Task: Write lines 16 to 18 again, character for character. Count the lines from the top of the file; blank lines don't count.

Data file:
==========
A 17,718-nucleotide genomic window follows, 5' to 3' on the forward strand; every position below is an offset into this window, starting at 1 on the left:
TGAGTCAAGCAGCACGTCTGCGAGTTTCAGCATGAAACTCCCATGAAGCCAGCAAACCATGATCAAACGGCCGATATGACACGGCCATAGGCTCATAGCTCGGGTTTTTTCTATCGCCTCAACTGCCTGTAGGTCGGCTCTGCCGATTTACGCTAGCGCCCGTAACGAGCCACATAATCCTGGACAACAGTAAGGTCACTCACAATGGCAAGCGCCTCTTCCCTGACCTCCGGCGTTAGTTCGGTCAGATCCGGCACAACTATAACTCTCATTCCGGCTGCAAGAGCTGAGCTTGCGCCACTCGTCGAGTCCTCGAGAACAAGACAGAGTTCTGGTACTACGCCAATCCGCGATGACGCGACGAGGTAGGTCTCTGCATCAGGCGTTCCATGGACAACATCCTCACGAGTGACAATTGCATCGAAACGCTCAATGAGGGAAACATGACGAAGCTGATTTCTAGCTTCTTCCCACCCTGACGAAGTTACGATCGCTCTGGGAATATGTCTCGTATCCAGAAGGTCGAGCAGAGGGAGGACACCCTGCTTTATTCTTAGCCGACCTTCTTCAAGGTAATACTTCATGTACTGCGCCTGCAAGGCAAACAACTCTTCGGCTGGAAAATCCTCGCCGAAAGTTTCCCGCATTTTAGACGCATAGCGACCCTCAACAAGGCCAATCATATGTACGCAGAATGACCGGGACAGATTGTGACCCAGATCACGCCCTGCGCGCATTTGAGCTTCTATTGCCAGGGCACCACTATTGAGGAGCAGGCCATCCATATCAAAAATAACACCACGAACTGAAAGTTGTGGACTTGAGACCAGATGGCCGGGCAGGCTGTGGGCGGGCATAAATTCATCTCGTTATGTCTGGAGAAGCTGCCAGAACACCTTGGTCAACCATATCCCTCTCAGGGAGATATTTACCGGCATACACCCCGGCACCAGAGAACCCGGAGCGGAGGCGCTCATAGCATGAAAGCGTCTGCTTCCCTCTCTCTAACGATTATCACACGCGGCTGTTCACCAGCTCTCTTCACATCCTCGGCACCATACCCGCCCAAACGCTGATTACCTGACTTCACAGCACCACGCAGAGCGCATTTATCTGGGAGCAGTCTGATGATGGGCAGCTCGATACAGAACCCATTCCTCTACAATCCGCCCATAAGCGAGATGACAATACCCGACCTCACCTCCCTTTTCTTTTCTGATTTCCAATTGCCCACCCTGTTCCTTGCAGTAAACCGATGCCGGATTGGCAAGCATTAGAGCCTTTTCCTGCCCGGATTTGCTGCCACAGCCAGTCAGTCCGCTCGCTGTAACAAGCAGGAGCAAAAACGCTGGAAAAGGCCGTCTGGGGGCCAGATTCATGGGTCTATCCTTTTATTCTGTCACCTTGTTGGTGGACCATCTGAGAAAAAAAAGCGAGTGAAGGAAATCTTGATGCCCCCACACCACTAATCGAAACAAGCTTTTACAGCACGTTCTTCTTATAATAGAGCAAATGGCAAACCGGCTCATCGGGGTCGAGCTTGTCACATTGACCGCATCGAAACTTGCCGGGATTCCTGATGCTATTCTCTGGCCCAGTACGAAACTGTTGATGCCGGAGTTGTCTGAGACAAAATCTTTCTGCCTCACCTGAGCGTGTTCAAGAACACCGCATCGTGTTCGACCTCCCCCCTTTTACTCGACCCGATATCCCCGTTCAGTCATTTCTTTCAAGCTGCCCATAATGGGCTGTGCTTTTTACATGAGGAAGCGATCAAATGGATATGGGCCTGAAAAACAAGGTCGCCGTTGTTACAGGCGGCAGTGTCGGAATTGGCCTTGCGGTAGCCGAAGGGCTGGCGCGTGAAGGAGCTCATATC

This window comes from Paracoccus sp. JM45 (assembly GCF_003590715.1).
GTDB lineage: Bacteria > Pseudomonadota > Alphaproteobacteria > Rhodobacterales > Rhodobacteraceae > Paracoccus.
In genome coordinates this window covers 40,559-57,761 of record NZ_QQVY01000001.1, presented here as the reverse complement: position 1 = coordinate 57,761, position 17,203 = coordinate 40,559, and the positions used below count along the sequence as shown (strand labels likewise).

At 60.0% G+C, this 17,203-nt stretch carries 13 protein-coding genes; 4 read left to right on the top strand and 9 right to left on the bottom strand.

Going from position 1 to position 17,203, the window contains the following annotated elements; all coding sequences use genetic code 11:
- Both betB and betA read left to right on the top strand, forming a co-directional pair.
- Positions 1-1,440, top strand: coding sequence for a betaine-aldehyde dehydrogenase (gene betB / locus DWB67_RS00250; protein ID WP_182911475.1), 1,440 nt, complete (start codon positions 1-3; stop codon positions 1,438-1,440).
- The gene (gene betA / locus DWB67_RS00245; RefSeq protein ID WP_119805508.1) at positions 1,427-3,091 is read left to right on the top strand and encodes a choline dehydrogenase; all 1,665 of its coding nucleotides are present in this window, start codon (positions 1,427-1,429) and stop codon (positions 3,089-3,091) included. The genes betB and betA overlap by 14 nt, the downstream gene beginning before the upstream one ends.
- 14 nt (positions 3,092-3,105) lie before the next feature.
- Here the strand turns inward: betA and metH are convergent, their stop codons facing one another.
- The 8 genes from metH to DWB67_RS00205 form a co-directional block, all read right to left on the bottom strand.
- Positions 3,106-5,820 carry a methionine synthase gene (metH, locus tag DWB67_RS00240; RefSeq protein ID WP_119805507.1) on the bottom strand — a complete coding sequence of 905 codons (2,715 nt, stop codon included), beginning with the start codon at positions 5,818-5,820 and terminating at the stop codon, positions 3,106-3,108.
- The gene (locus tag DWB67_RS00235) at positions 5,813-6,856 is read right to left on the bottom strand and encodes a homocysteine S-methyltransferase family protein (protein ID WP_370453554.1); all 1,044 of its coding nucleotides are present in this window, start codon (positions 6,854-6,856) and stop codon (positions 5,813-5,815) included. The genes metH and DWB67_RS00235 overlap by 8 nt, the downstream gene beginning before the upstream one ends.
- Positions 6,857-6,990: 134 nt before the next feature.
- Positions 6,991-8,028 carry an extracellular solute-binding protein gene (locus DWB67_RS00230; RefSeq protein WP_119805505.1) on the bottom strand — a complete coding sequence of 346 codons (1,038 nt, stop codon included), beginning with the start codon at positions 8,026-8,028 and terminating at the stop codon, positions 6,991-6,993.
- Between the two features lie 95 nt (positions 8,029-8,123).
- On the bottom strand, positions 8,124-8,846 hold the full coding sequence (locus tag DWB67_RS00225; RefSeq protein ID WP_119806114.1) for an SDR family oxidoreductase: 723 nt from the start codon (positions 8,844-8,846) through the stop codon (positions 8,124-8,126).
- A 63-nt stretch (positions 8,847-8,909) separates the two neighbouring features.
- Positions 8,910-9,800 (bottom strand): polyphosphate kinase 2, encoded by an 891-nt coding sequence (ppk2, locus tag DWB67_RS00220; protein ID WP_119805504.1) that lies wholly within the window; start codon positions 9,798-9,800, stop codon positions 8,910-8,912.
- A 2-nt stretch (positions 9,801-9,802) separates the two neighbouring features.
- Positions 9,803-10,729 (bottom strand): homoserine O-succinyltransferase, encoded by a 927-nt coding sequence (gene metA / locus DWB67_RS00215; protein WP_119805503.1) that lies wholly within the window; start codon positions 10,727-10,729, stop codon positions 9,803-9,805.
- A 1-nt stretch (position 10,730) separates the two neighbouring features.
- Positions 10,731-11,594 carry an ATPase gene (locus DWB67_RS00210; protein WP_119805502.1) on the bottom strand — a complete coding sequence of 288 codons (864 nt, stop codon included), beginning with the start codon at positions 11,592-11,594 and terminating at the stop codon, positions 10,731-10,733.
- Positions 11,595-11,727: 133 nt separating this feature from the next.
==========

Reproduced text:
- Positions 6,857-6,990: 134 nt before the next feature.
- Positions 6,991-8,028 carry an extracellular solute-binding protein gene (locus DWB67_RS00230; RefSeq protein WP_119805505.1) on the bottom strand — a complete coding sequence of 346 codons (1,038 nt, stop codon included), beginning with the start codon at positions 8,026-8,028 and terminating at the stop codon, positions 6,991-6,993.
- Between the two features lie 95 nt (positions 8,029-8,123).